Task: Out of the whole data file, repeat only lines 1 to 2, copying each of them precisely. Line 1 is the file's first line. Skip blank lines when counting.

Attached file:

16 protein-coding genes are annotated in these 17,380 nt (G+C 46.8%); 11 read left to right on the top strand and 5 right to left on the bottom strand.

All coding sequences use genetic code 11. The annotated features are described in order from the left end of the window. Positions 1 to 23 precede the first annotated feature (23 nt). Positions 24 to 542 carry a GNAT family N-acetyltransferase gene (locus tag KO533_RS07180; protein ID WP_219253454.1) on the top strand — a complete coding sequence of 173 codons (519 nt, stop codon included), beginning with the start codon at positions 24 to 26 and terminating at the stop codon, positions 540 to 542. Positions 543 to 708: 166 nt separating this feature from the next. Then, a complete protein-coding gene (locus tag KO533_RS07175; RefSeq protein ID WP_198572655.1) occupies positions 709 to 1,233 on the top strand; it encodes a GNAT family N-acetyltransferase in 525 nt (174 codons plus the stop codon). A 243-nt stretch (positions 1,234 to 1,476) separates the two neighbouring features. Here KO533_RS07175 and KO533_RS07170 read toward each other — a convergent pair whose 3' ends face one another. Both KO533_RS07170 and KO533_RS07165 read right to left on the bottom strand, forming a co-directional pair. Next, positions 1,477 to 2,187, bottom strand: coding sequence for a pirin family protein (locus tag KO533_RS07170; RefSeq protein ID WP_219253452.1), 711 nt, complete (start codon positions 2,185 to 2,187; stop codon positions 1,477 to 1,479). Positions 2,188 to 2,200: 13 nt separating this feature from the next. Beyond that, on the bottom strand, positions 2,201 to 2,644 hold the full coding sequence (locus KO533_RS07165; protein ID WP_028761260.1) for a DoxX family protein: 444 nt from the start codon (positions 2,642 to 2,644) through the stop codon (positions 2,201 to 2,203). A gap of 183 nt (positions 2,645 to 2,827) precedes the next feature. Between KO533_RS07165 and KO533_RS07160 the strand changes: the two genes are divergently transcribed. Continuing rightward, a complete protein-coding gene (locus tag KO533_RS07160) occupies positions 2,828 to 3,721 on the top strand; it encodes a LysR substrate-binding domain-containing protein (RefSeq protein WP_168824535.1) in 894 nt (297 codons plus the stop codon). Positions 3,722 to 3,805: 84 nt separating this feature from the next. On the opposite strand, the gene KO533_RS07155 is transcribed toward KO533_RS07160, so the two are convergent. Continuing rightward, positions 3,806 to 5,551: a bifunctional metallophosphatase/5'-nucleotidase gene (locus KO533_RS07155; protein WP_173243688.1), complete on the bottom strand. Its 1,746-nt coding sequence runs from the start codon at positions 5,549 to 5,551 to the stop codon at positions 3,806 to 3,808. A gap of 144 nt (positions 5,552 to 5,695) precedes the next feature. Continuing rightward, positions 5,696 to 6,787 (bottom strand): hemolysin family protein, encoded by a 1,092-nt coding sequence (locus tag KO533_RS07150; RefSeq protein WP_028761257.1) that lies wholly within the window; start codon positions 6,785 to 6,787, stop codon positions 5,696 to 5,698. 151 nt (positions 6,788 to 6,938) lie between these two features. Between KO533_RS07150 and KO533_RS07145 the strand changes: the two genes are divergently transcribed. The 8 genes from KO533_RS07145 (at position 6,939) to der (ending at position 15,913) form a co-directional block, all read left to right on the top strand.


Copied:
16 protein-coding genes are annotated in these 17,380 nt (G+C 46.8%); 11 read left to right on the top strand and 5 right to left on the bottom strand.

All coding sequences use genetic code 11. The annotated features are described in order from the left end of the window. Positions 1 to 23 precede the first annotated feature (23 nt). Positions 24 to 542 carry a GNAT family N-acetyltransferase gene (locus tag KO533_RS07180; protein ID WP_219253454.1) on the top strand — a complete coding sequence of 173 codons (519 nt, stop codon included), beginning with the start codon at positions 24 to 26 and terminating at the stop codon, positions 540 to 542. Positions 543 to 708: 166 nt separating this feature from the next. Then, a complete protein-coding gene (locus tag KO533_RS07175; RefSeq protein ID WP_198572655.1) occupies positions 709 to 1,233 on the top strand; it encodes a GNAT family N-acetyltransferase in 525 nt (174 codons plus the stop codon). A 243-nt stretch (positions 1,234 to 1,476) separates the two neighbouring features. Here KO533_RS07175 and KO533_RS07170 read toward each other — a convergent pair whose 3' ends face one another. Both KO533_RS07170 and KO533_RS07165 read right to left on the bottom strand, forming a co-directional pair. Next, positions 1,477 to 2,187, bottom strand: coding sequence for a pirin family protein (locus tag KO533_RS07170; RefSeq protein ID WP_219253452.1), 711 nt, complete (start codon positions 2,185 to 2,187; stop codon positions 1,477 to 1,479). Positions 2,188 to 2,200: 13 nt separating this feature from the next. Beyond that, on the bottom strand, positions 2,201 to 2,644 hold the full coding sequence (locus KO533_RS07165; protein ID WP_028761260.1) for a DoxX family protein: 444 nt from the start codon (positions 2,642 to 2,644) through the stop codon (positions 2,201 to 2,203). A gap of 183 nt (positions 2,645 to 2,827) precedes the next feature. Between KO533_RS07165 and KO533_RS07160 the strand changes: the two genes are divergently transcribed. Continuing rightward, a complete protein-coding gene (locus tag KO533_RS07160) occupies positions 2,828 to 3,721 on the top strand; it encodes a LysR substrate-binding domain-containing protein (RefSeq protein WP_168824535.1) in 894 nt (297 codons plus the stop codon). Positions 3,722 to 3,805: 84 nt separating this feature from the next. On the opposite strand, the gene KO533_RS07155 is transcribed toward KO533_RS07160, so the two are convergent. Continuing rightward, positions 3,806 to 5,551: a bifunctional metallophosphatase/5'-nucleotidase gene (locus KO533_RS07155; protein WP_173243688.1), complete on the bottom strand. Its 1,746-nt coding sequence runs from the start codon at positions 5,549 to 5,551 to the stop codon at positions 3,806 to 3,808. A gap of 144 nt (positions 5,552 to 5,695) precedes the next feature. Continuing rightward, positions 5,696 to 6,787 (bottom strand): hemolysin family protein, encoded by a 1,092-nt coding sequence (locus tag KO533_RS07150; RefSeq protein WP_028761257.1) that lies wholly within the window; start codon positions 6,785 to 6,787, stop codon positions 5,696 to 5,698. 151 nt (positions 6,788 to 6,938) lie between these two features. Between KO533_RS07150 and KO533_RS07145 the strand changes: the two genes are divergently transcribed. The 8 genes from KO533_RS07145 (at position 6,939) to der (ending at position 15,913) form a co-directional block, all read left to right on the top strand.